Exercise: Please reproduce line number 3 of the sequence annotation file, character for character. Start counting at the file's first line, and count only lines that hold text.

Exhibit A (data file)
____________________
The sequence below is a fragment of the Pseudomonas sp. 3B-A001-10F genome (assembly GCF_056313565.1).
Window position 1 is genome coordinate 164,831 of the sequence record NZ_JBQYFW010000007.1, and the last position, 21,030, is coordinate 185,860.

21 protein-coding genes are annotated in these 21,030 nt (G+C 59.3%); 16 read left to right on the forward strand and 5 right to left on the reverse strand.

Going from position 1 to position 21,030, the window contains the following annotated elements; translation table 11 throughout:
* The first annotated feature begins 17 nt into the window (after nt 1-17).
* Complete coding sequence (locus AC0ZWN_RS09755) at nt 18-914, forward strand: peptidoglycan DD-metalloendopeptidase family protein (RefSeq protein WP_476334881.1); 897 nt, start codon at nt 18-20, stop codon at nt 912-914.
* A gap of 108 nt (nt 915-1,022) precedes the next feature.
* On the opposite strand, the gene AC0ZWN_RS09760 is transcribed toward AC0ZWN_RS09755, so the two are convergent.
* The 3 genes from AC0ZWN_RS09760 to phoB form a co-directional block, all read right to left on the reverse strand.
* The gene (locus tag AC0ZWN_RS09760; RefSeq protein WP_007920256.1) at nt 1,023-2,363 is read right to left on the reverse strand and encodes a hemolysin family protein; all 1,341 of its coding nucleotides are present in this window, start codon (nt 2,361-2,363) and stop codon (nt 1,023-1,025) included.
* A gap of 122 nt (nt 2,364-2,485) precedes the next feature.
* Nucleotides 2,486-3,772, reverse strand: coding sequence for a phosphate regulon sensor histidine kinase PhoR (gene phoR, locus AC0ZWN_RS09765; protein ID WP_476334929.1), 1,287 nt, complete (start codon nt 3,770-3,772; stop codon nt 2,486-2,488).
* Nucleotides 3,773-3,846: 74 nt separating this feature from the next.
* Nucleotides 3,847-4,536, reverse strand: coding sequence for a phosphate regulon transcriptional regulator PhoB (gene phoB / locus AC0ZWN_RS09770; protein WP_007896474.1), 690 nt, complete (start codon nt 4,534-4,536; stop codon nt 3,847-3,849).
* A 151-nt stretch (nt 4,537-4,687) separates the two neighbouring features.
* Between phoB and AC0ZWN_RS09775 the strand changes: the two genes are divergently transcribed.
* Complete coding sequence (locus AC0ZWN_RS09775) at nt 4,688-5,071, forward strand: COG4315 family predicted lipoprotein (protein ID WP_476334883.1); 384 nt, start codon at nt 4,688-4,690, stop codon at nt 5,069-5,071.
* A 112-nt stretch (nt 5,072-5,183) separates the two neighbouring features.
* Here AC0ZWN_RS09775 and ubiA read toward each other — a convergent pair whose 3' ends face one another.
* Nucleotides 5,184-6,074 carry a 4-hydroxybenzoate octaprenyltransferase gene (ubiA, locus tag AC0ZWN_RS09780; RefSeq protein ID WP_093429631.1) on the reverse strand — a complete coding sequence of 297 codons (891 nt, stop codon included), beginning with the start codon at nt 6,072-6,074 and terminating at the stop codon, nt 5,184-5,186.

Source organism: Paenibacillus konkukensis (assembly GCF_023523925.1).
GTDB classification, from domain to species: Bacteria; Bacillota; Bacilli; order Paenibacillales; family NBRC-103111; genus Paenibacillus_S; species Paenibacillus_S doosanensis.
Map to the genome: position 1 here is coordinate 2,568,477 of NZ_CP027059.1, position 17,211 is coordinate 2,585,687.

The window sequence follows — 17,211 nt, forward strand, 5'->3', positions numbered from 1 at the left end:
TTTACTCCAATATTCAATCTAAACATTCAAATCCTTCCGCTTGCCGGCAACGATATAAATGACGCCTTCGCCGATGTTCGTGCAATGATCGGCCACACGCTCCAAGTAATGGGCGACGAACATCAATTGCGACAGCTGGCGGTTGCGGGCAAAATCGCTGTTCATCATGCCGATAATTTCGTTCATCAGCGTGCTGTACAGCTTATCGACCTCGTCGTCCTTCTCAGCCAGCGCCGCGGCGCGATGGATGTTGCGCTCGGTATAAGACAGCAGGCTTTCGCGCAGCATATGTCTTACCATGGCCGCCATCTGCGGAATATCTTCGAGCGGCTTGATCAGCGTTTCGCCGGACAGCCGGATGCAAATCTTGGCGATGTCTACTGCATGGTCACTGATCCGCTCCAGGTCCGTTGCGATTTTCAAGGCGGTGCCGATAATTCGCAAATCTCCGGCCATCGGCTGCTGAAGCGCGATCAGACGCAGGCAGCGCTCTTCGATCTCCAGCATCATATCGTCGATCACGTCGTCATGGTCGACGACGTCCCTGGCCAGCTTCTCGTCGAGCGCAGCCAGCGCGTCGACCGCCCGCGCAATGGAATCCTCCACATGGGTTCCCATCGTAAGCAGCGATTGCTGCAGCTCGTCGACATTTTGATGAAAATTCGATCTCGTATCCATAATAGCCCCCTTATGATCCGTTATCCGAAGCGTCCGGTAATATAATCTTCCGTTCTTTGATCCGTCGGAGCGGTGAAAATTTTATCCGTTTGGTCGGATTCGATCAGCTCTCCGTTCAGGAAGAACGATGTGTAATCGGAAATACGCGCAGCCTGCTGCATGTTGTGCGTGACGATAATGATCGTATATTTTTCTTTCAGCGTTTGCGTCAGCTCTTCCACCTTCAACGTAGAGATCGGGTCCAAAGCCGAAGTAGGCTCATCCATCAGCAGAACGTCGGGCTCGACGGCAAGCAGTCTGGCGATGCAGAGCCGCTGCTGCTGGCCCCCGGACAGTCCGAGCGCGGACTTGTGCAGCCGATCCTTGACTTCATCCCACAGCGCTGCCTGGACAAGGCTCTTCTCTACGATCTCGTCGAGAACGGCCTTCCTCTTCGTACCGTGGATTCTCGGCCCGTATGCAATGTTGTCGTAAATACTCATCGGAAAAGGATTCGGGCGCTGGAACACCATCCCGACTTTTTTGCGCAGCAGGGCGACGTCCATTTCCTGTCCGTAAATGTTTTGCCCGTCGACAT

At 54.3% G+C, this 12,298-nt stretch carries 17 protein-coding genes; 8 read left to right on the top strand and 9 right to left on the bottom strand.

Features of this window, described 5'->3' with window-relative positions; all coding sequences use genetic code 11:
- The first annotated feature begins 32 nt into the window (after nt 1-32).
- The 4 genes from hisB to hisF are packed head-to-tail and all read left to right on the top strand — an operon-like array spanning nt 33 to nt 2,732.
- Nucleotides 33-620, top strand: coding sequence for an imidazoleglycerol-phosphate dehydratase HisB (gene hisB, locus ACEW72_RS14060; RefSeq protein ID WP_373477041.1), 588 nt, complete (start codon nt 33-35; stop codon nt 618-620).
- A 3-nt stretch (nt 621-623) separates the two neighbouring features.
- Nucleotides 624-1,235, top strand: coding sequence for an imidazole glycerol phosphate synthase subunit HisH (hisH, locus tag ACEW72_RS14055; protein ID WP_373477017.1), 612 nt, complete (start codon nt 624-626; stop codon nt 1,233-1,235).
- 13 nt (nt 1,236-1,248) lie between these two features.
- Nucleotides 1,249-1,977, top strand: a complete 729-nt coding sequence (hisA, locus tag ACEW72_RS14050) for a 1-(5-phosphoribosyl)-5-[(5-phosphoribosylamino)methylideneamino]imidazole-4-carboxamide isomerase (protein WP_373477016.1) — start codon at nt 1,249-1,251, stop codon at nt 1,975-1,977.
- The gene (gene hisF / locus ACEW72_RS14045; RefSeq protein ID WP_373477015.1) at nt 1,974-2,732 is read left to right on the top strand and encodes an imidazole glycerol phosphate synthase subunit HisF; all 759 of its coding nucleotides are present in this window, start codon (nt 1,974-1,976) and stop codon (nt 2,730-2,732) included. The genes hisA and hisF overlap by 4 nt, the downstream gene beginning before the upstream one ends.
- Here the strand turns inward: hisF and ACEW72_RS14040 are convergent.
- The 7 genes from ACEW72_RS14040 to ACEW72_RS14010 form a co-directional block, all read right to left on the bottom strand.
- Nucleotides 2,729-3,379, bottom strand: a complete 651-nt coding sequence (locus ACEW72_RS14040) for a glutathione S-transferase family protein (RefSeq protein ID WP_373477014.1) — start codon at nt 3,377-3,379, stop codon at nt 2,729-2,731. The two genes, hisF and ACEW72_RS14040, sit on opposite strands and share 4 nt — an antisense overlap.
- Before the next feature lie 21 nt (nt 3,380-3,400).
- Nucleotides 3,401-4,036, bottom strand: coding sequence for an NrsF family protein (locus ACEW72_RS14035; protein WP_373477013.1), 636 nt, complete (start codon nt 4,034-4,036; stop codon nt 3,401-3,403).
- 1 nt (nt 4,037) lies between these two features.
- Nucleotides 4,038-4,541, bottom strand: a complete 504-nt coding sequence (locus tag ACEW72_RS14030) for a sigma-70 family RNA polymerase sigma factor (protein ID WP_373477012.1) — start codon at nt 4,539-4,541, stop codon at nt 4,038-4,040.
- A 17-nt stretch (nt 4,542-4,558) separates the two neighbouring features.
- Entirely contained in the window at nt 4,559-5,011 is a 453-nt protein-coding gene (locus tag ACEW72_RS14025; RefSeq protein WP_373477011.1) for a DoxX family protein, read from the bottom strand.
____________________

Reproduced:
21 protein-coding genes are annotated in these 21,030 nt (G+C 59.3%); 16 read left to right on the forward strand and 5 right to left on the reverse strand.